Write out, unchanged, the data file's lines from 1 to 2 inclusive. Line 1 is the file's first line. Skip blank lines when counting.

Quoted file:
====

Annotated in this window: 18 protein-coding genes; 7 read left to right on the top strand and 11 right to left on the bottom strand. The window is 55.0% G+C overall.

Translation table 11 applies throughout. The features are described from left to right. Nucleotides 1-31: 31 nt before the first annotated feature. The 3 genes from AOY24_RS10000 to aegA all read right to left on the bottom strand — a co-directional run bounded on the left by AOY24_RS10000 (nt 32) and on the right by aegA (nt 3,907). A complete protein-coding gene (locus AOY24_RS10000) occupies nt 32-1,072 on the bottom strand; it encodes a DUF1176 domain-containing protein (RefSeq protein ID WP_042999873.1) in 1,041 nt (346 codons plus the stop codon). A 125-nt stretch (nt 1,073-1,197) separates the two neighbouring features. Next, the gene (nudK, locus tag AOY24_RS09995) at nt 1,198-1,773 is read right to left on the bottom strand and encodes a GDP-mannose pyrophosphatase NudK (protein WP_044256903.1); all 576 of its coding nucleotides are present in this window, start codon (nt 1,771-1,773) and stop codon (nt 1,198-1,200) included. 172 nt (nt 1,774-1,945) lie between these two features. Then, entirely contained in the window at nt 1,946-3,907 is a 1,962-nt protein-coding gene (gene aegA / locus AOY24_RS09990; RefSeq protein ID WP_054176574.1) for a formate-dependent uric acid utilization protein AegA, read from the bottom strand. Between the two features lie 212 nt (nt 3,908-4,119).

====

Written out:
Annotated in this window: 18 protein-coding genes; 7 read left to right on the top strand and 11 right to left on the bottom strand. The window is 55.0% G+C overall.

Translation table 11 applies throughout. The features are described from left to right. Nucleotides 1-31: 31 nt before the first annotated feature. The 3 genes from AOY24_RS10000 to aegA all read right to left on the bottom strand — a co-directional run bounded on the left by AOY24_RS10000 (nt 32) and on the right by aegA (nt 3,907). A complete protein-coding gene (locus AOY24_RS10000) occupies nt 32-1,072 on the bottom strand; it encodes a DUF1176 domain-containing protein (RefSeq protein ID WP_042999873.1) in 1,041 nt (346 codons plus the stop codon). A 125-nt stretch (nt 1,073-1,197) separates the two neighbouring features. Next, the gene (nudK, locus tag AOY24_RS09995) at nt 1,198-1,773 is read right to left on the bottom strand and encodes a GDP-mannose pyrophosphatase NudK (protein WP_044256903.1); all 576 of its coding nucleotides are present in this window, start codon (nt 1,771-1,773) and stop codon (nt 1,198-1,200) included. 172 nt (nt 1,774-1,945) lie between these two features. Then, entirely contained in the window at nt 1,946-3,907 is a 1,962-nt protein-coding gene (gene aegA / locus AOY24_RS09990; RefSeq protein ID WP_054176574.1) for a formate-dependent uric acid utilization protein AegA, read from the bottom strand. Between the two features lie 212 nt (nt 3,908-4,119).